In September-October, 2017, Coldnoon celebrated six years of publishing, and travelling with you. To mark our anniversary, we got together with writers, intellectuals and stalwarts of the art of thinking (and travelling). Here is an interview with Michael Creighton.
We believe, in making travel arrangements, we subconsciously tend to eliminate possibilities which we deem unfit to perceived etiquette, or norms or occasions. Our understanding of travel is based on premises that define what traveling is not. Is writing for you a similar activity, where you are conscious of what writing is not? If so, what according to you is not writing?
Writing, like reading, is an act of thinking. But writing a special kind of thinking, because it assumes the existence of a reader — even if the reader is only ourselves. Because of that, unlike the thinking we may do as we wash dishes or travel home on a crowded metro car, writing has an added responsibility to be interesting — not to everyone, but to someone. So when I write, I want to make it worth reading, and I try to avoid tired, cliched language and boring ideas.
Besides writing what would you most like to be known for?
Most of all, I put my faith in love and solidarity, so I’d like to be known as a good partner, child, sibling, parent, friend, and comrade. There is nothing more important than those things.
In 1794, the French author, Xavier de Maistre, wrote the renowned book, Voyage Around my Room, during a month and a half of solitary confinement, in consequence of a duel. Besides being a satire on the contemporary literary culture of voyages and adventures of colonial sailors to prospective new worlds, the book proved to be a demonstration of how an individual is almost always traveling, but perhaps does not recognize the value of their domestic travels, mobility or even touristic acquisitions. How do you see or understand traveling? Do you think it is a necessary activity for a writer?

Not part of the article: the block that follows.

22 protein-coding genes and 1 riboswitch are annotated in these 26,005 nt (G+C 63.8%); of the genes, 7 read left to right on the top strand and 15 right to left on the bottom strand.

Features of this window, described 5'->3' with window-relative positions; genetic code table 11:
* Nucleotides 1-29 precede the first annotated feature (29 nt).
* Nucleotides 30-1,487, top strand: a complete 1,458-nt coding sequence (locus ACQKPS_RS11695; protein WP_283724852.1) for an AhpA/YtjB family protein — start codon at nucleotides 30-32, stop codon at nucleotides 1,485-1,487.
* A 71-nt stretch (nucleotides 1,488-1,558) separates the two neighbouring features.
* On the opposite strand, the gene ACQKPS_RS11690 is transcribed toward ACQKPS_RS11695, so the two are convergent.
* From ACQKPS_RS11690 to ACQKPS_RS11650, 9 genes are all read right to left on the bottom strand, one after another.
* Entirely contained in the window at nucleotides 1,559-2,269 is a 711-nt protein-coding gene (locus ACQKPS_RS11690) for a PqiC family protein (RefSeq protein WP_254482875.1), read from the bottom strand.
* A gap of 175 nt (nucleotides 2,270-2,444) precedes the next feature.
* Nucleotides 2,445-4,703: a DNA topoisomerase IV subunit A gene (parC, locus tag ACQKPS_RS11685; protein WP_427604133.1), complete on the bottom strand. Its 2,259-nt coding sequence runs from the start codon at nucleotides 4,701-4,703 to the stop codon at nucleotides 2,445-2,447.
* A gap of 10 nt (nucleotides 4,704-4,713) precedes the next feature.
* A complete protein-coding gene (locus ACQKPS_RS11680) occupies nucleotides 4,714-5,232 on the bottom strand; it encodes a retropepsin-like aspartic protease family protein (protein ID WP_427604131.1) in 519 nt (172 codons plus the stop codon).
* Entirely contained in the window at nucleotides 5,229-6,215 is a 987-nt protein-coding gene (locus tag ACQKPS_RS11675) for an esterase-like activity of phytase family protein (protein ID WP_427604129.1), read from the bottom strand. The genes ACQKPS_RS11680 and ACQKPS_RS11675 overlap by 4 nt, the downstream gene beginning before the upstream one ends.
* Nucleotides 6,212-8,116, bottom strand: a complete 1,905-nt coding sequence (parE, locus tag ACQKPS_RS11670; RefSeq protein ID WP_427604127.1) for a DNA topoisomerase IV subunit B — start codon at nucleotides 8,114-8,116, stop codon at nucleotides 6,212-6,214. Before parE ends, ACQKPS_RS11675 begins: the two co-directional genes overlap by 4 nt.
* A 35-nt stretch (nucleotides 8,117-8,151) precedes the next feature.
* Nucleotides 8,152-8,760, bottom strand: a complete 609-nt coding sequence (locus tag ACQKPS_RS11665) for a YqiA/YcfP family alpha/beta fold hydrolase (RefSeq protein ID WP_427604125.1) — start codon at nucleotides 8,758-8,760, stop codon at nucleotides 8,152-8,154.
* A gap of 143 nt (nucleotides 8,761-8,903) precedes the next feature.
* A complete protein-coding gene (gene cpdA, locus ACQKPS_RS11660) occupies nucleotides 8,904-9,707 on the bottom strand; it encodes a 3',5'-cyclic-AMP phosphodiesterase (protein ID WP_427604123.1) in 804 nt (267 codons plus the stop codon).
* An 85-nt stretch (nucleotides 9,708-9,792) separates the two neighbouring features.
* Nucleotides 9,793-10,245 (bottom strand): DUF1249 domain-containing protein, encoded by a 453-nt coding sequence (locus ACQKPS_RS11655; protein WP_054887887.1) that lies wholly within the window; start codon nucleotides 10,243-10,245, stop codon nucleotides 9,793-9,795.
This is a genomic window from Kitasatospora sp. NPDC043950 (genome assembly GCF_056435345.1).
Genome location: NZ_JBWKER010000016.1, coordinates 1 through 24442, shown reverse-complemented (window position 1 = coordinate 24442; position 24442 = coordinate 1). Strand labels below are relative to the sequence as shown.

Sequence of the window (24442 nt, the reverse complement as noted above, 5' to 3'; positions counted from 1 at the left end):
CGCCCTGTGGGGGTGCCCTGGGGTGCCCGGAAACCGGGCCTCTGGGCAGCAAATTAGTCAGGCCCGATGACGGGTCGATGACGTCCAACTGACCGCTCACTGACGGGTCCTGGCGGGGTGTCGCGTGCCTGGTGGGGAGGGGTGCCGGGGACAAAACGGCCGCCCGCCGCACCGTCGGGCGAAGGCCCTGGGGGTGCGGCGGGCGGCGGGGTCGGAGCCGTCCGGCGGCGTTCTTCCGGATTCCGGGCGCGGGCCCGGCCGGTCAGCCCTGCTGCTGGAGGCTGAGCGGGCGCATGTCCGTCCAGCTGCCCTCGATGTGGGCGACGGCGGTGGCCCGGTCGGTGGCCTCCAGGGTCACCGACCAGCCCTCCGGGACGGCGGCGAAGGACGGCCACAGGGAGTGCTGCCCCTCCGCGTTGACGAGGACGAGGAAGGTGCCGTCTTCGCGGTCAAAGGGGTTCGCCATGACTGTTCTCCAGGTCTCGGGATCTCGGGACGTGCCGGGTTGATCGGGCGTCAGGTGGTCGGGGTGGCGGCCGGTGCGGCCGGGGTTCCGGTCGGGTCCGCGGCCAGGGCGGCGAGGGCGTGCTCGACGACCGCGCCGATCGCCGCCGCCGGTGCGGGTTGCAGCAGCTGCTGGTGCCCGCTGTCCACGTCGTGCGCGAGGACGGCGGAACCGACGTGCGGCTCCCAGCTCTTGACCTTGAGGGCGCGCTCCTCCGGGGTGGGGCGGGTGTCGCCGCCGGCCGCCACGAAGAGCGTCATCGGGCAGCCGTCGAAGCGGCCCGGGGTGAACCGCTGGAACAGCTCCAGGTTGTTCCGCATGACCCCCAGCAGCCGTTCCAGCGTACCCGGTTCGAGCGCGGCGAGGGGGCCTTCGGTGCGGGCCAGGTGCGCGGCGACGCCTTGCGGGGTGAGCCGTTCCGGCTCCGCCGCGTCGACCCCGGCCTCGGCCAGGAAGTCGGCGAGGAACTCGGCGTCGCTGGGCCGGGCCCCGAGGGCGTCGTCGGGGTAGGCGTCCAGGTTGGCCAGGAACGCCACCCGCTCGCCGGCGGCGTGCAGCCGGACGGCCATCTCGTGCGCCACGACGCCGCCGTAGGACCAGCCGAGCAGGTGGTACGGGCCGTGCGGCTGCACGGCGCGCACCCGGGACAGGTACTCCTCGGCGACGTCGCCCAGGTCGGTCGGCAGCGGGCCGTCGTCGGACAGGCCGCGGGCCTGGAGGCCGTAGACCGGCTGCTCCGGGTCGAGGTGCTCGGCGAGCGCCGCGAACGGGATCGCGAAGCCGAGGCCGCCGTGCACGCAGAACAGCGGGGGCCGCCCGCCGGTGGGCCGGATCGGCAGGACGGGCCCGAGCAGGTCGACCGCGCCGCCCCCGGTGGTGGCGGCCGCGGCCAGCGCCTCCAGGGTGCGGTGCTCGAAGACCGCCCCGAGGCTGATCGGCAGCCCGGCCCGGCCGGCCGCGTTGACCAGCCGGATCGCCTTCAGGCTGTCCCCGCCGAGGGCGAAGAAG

I’ve never read M. de Maistre, but it sounds like we’re both skeptical about the need to travel far and wide in order to find something interesting to write about. For my part, I think my daily commute has been more important to my thinking and writing than any long journey I’ve taken. I suspect that’s true for many of us: in our commute we see ourselves and our neighbors — our differences and what we have in common — every day.
If we look at travel metaphorically, it can mean just about anything. But if we look at it as the act of moving from the place we live to new and distant place, then no, I don’t think it is necessary for writers to do that. There is no place or people on earth that is not worthy of good writing; if in doubt, I’d say the best place to write is where you live right now.
Your favorite or most striking lines by another author; or if you will, any composed by yourself?
I try not to collect things, including favorite lines. But these are pretty good in the context of this interview:
As through this world I’ve wandered
I’ve seen lots of funny men;
Some will rob you with a six-gun,
And some with a fountain pen (‘Pretty Boy Floyd,’ Woody Guthrie)
Do respond to the following words: Go, my book, and help destroy the world as it is (Continental Drift, Russell Banks).
“Go, my book, and help destroy the world as it is” (Russell Banks).
Some people are a lot more ambitious than I am. Depending on the person, that can be admirable — or silly.
What do you think of Coldnoon?
I think I should read it more often.